Thursday, 16 July 2009

Fournoi and Patmos

Church and Castle
Old part of Town Candle lit Graves
Southern bay on Fournoi
Lots of steps
Main Harbour, Fournoi
Hi from Clare, Wednesday 15/07/09
THE PEACEFUL GLOW OF CANDLE LIGHT It was our last night in Pythagorian, Samos and we walked to an old castle and Greek church at the entrance of the bay. It was the old part of town favouring winding streets and tiny houses with most of the inhabitants sitting outside enjoying the cool of the evening. We passed by the church cemetery high on the hill. It was aglow with soft candle light as each headstone had a glassed in section where an oil candle burned. It was such a peaceful sight with numerous candles lit, flowers and photos at each grave. I couldn't help but think that far from a place of sadness, it seemed alive, peaceful and very much part of a close knit community. It was too dark to appreciate the beauty of the church, so we planned a return trip early next morning for photos.

PERFECT PEACE, BUT NOT FOR LONG The following day we sailed 15 miles at 40 degrees apparent to the south end of the next island of Fournoi. We anchored in a quiet bay with one other boat from New Zealand. This was their third day here and they raved about the calm conditions. We had a most pleasant evening with a few drinks together. Just as well as the next day the wind started to gather and it has been windy ever since. The New Zealander's David and Henrietta knew the island of Fournoi well. They said that the town harbour at the northern end of the island is very choppy in windy conditions. The best way to negotiate the town is to anchor in the bay next to the town and climb the stairs up over the hill. We ended up doing that a few days later when the wind gathered to twenty seven knots. We anchored and tied to a bollard near the pier and with the boat safe we negotiated hundreds of stairs (thanks David) up the hill, down the other side and back again. My calf muscles were complaining but I didn't dare say anything as Andrew was carrying all the shopping. I did try not to buy too much, but anyone who has shopped with me will know I failed.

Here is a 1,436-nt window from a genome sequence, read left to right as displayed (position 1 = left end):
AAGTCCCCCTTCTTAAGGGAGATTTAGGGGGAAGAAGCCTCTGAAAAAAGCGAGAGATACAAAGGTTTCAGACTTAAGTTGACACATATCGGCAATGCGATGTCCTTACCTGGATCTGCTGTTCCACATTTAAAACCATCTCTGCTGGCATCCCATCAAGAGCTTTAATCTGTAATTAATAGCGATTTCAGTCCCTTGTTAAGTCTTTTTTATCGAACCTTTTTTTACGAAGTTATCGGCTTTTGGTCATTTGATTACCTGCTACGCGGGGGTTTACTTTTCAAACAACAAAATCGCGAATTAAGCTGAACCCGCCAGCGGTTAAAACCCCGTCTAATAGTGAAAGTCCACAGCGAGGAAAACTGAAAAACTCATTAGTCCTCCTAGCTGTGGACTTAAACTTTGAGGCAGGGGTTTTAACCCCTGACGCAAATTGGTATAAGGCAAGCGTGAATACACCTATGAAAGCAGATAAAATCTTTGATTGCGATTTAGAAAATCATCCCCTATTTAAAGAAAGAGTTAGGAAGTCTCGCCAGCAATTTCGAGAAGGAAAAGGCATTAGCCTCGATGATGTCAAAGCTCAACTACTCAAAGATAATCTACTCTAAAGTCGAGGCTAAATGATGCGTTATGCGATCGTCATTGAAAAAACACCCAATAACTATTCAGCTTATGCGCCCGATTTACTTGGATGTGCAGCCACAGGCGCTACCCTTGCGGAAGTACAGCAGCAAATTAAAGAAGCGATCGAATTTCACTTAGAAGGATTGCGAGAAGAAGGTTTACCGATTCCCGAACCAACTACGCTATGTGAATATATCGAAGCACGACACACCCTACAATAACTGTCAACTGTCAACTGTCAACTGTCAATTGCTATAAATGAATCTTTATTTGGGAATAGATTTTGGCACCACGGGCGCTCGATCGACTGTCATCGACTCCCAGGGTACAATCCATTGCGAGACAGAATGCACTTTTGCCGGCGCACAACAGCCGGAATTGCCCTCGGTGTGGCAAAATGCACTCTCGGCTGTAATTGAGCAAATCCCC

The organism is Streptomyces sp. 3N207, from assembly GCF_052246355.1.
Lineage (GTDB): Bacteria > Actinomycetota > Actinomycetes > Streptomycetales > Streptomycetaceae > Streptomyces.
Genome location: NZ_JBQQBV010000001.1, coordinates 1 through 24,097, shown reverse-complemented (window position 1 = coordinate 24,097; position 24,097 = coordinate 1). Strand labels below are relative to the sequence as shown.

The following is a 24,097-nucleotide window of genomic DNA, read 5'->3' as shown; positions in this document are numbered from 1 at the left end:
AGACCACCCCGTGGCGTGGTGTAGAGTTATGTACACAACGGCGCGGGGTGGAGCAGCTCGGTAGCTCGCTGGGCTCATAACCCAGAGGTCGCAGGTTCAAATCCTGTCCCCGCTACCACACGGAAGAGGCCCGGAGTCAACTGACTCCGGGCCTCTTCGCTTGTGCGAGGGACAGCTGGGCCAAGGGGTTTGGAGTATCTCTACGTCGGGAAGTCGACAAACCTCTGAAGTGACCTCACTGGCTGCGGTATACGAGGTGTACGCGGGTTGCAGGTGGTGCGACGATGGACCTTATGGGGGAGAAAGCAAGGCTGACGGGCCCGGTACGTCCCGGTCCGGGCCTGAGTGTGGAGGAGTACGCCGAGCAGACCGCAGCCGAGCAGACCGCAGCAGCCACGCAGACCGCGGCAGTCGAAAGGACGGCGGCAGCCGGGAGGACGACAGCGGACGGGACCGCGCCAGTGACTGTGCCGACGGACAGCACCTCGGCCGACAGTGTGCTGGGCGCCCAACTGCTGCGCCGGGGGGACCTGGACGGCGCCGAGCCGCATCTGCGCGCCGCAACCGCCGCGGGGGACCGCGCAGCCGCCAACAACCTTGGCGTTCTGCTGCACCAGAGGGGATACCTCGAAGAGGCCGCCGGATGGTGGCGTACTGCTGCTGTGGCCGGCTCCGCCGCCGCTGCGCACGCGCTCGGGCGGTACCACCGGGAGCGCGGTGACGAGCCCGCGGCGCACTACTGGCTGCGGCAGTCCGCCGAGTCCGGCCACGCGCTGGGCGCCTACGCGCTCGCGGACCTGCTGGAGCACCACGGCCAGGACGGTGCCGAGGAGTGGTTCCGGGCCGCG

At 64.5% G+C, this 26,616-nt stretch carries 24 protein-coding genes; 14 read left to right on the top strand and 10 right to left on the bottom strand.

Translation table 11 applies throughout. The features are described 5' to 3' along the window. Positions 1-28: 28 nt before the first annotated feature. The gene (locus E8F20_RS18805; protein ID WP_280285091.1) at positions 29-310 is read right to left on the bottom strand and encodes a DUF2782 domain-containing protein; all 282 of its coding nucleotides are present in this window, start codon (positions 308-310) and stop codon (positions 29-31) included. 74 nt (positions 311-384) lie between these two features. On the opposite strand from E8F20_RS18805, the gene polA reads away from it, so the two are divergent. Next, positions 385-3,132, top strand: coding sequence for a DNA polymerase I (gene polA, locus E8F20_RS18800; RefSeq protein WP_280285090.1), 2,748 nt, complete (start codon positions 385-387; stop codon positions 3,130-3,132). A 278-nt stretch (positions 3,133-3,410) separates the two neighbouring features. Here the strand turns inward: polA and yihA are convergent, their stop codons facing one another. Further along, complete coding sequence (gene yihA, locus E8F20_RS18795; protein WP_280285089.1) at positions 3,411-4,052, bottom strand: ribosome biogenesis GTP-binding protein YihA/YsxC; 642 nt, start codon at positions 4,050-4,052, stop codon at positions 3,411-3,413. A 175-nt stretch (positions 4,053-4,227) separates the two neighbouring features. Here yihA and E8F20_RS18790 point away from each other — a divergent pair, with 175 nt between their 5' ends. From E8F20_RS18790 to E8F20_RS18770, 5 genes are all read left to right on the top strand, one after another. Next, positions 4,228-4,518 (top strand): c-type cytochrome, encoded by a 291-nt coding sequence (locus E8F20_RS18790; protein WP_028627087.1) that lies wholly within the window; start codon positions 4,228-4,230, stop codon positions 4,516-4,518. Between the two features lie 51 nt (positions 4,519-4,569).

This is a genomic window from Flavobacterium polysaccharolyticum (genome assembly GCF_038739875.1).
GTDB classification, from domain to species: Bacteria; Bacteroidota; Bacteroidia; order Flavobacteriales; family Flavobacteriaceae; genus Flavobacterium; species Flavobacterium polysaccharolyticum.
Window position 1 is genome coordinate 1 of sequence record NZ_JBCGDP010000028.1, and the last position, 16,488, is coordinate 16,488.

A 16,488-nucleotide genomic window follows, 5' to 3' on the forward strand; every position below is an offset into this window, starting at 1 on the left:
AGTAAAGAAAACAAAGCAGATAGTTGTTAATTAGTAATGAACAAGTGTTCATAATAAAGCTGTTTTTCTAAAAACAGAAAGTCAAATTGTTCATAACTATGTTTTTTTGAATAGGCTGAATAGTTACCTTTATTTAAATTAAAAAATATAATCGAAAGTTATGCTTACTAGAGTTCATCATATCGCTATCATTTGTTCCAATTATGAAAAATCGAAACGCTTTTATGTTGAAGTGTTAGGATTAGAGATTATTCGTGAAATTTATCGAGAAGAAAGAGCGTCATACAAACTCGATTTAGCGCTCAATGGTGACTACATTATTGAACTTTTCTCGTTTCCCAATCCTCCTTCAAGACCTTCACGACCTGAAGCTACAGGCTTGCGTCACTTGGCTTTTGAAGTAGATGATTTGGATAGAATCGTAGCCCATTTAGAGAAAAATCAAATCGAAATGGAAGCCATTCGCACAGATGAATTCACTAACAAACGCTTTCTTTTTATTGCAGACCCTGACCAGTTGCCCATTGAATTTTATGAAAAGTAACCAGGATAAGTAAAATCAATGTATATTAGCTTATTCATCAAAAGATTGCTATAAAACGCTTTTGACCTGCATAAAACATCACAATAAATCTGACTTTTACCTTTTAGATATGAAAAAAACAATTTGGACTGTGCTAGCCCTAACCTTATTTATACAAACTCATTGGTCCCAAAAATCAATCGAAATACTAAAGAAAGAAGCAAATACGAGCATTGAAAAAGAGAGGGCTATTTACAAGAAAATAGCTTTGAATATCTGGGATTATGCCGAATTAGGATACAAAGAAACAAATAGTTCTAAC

THE CLASH OF TWO GENERATIONS The town is a non-tourist Greek village. Pokey little shop selling essentials, a few tavernas and lots of little fishing boats that didn't look at all seaworthy. A laidback society with a siesta in the middle of the day when most of the shops shut, but not the internet cafe. Welcome back to the progressive world, we had to wait to get a computer because I think just about every kid in town was there playing video games. I guess they don't have computers at home but that didn't stop them. Behind twenty computer screens were intent and excited faces playing the same seek and destroy game. The Greek kids were all talking on top of their voices. Andrew often says I don't speak loudly enough so I decided to match the kids. I yelled at Andrew sitting next to me, his head shot up with great alarm, but nobody else in the internet cafe batted an eye lid - I fitted in perfectly.

ANCHORS AWAY! We went back to the southern end of the island in search of our 'peaceful bay' but all that was just a distant memory and we spent the night with two anchors out in very gusty conditions. The following morning (Sunday 13th) we headed south to Patmos to seek shelter from the north westerly winds. Another great 15 mile sail with the wind behind us, doing 7.5 knots with only the jib up. We have been at Patmos for the past three days, seems like forever. We are expecting thirty knots today in gusty conditions. We spend our days going for walks, sitting on the beach, swimming, reading and doing a few chores. Yesterday I hung the washing out on the rails to blow dry, had a cup of tea, then brought the washing in.

We will just have to wait and see what tomorrow brings. Oh the joy of cruising! love CANDY

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